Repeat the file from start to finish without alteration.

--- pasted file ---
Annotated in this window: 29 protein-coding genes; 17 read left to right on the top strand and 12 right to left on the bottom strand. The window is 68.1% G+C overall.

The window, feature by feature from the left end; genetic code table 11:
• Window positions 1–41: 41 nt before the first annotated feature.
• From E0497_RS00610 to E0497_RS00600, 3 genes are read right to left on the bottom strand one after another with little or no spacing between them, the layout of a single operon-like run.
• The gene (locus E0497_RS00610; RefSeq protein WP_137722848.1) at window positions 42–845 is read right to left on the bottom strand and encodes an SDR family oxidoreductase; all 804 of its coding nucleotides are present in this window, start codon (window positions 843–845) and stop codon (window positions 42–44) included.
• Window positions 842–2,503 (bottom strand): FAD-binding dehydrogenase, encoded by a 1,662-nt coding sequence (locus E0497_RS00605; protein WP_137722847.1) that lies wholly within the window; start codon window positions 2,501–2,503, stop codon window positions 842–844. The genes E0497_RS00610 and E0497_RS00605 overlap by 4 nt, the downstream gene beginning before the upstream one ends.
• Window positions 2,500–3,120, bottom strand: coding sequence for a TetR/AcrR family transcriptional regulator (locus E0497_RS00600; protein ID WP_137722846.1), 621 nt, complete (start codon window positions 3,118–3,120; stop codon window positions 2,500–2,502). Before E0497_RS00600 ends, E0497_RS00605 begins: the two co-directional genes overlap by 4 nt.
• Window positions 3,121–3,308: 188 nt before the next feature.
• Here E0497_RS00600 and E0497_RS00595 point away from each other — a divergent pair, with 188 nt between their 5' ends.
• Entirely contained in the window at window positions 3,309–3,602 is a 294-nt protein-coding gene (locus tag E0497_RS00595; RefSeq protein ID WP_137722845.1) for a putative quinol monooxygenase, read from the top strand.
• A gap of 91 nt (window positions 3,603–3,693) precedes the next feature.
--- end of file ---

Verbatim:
Annotated in this window: 29 protein-coding genes; 17 read left to right on the top strand and 12 right to left on the bottom strand. The window is 68.1% G+C overall.

The window, feature by feature from the left end; genetic code table 11:
• Window positions 1–41: 41 nt before the first annotated feature.
• From E0497_RS00610 to E0497_RS00600, 3 genes are read right to left on the bottom strand one after another with little or no spacing between them, the layout of a single operon-like run.
• The gene (locus E0497_RS00610; RefSeq protein WP_137722848.1) at window positions 42–845 is read right to left on the bottom strand and encodes an SDR family oxidoreductase; all 804 of its coding nucleotides are present in this window, start codon (window positions 843–845) and stop codon (window positions 42–44) included.
• Window positions 842–2,503 (bottom strand): FAD-binding dehydrogenase, encoded by a 1,662-nt coding sequence (locus E0497_RS00605; protein WP_137722847.1) that lies wholly within the window; start codon window positions 2,501–2,503, stop codon window positions 842–844. The genes E0497_RS00610 and E0497_RS00605 overlap by 4 nt, the downstream gene beginning before the upstream one ends.
• Window positions 2,500–3,120, bottom strand: coding sequence for a TetR/AcrR family transcriptional regulator (locus E0497_RS00600; protein ID WP_137722846.1), 621 nt, complete (start codon window positions 3,118–3,120; stop codon window positions 2,500–2,502). Before E0497_RS00600 ends, E0497_RS00605 begins: the two co-directional genes overlap by 4 nt.
• Window positions 3,121–3,308: 188 nt before the next feature.
• Here E0497_RS00600 and E0497_RS00595 point away from each other — a divergent pair, with 188 nt between their 5' ends.
• Entirely contained in the window at window positions 3,309–3,602 is a 294-nt protein-coding gene (locus tag E0497_RS00595; RefSeq protein ID WP_137722845.1) for a putative quinol monooxygenase, read from the top strand.
• A gap of 91 nt (window positions 3,603–3,693) precedes the next feature.